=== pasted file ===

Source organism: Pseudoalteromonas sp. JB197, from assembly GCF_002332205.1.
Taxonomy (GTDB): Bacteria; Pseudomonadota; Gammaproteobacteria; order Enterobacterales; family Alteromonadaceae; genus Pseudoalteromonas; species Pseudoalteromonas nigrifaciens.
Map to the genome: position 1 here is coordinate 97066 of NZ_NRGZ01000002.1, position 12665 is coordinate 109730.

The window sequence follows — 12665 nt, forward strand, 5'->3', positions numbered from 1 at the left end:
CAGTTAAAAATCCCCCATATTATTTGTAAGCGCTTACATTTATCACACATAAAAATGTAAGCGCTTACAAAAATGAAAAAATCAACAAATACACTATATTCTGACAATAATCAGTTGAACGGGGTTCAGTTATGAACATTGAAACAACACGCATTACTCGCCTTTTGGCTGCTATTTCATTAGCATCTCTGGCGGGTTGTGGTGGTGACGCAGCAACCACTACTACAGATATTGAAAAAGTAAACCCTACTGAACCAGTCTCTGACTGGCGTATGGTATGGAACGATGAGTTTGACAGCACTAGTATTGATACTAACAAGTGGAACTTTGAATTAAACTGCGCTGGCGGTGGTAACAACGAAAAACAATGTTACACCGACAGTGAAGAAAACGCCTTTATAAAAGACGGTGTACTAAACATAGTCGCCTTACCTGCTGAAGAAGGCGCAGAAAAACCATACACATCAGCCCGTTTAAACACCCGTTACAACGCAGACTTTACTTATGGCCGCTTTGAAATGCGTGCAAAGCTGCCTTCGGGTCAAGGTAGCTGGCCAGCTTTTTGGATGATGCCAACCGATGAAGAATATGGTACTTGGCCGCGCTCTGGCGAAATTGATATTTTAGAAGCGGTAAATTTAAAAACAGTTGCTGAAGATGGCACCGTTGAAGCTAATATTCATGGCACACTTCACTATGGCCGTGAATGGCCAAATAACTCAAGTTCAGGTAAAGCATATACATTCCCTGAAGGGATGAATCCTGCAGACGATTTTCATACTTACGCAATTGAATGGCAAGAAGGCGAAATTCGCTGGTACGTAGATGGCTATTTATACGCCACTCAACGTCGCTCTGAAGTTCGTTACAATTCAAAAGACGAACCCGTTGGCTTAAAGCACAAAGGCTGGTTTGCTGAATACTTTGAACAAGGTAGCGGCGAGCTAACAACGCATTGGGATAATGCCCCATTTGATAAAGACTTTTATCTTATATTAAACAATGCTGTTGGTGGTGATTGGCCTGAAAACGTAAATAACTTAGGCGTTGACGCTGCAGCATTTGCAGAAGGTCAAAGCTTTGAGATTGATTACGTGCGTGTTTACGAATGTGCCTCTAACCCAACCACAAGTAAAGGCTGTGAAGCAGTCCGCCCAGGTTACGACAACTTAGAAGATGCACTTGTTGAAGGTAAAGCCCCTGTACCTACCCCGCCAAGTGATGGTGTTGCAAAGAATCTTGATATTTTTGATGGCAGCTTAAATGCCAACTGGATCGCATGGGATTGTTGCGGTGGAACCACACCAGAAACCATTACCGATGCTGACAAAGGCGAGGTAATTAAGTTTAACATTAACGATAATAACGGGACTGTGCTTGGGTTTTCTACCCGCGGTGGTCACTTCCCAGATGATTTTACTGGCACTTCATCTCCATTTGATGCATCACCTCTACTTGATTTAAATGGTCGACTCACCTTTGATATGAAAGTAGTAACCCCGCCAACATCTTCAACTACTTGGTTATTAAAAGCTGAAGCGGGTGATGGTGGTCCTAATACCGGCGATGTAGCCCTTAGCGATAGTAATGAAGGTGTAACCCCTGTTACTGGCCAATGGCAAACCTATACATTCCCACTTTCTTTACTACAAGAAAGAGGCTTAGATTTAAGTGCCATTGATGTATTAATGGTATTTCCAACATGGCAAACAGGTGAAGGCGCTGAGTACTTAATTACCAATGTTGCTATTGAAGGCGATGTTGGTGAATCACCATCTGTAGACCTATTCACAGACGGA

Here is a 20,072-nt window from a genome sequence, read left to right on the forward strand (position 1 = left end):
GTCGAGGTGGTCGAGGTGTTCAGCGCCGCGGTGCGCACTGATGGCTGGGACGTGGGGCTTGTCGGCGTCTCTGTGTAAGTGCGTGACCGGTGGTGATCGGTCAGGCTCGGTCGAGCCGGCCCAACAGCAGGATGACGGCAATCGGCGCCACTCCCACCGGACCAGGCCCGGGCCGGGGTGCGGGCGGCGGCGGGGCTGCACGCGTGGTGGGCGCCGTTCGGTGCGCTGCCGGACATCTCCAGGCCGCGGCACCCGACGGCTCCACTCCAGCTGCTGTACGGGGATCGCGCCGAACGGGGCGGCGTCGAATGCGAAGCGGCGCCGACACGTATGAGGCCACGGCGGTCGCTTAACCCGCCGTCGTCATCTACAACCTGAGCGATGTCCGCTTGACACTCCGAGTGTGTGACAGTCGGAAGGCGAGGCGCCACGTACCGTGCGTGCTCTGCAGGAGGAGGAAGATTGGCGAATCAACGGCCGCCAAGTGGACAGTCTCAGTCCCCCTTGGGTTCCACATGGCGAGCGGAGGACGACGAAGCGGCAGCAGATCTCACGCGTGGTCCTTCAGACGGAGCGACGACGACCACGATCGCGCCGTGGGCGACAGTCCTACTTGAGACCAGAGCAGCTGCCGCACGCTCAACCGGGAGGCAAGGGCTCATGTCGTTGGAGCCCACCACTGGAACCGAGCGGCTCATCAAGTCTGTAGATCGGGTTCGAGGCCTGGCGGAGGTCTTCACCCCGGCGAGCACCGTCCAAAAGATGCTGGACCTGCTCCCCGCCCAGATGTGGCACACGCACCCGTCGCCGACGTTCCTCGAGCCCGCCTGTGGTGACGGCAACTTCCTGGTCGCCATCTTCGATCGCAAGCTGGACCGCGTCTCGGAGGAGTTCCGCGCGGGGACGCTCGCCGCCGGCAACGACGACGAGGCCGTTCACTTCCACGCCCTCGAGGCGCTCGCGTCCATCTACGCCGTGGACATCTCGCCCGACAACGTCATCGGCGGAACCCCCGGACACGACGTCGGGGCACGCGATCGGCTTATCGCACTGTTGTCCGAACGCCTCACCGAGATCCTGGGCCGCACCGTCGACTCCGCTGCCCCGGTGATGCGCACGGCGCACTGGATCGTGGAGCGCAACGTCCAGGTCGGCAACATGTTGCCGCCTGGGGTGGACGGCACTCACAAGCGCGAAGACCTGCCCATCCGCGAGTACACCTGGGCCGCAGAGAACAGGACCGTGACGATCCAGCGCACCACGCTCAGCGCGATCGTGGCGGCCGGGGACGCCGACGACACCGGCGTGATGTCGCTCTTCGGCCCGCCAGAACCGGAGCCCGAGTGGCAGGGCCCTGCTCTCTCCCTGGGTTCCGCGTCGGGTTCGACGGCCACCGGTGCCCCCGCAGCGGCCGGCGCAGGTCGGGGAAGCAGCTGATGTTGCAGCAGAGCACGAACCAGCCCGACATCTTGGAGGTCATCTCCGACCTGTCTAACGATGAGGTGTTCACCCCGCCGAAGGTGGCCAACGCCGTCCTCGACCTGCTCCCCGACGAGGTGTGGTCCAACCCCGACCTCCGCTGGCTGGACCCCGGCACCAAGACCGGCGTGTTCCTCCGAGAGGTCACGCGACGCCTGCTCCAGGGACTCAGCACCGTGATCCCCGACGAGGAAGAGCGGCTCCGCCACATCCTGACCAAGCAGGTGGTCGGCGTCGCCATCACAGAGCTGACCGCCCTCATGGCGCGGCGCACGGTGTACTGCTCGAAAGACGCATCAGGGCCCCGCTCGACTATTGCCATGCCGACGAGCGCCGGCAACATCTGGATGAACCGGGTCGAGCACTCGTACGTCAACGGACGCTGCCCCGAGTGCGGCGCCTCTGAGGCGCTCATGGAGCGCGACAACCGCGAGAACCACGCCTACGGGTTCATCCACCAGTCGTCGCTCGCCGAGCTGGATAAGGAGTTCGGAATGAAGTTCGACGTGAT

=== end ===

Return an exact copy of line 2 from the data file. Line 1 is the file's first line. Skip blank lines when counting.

Taxonomy (GTDB): Bacteria; Pseudomonadota; Gammaproteobacteria; order Enterobacterales; family Alteromonadaceae; genus Pseudoalteromonas; species Pseudoalteromonas nigrifaciens.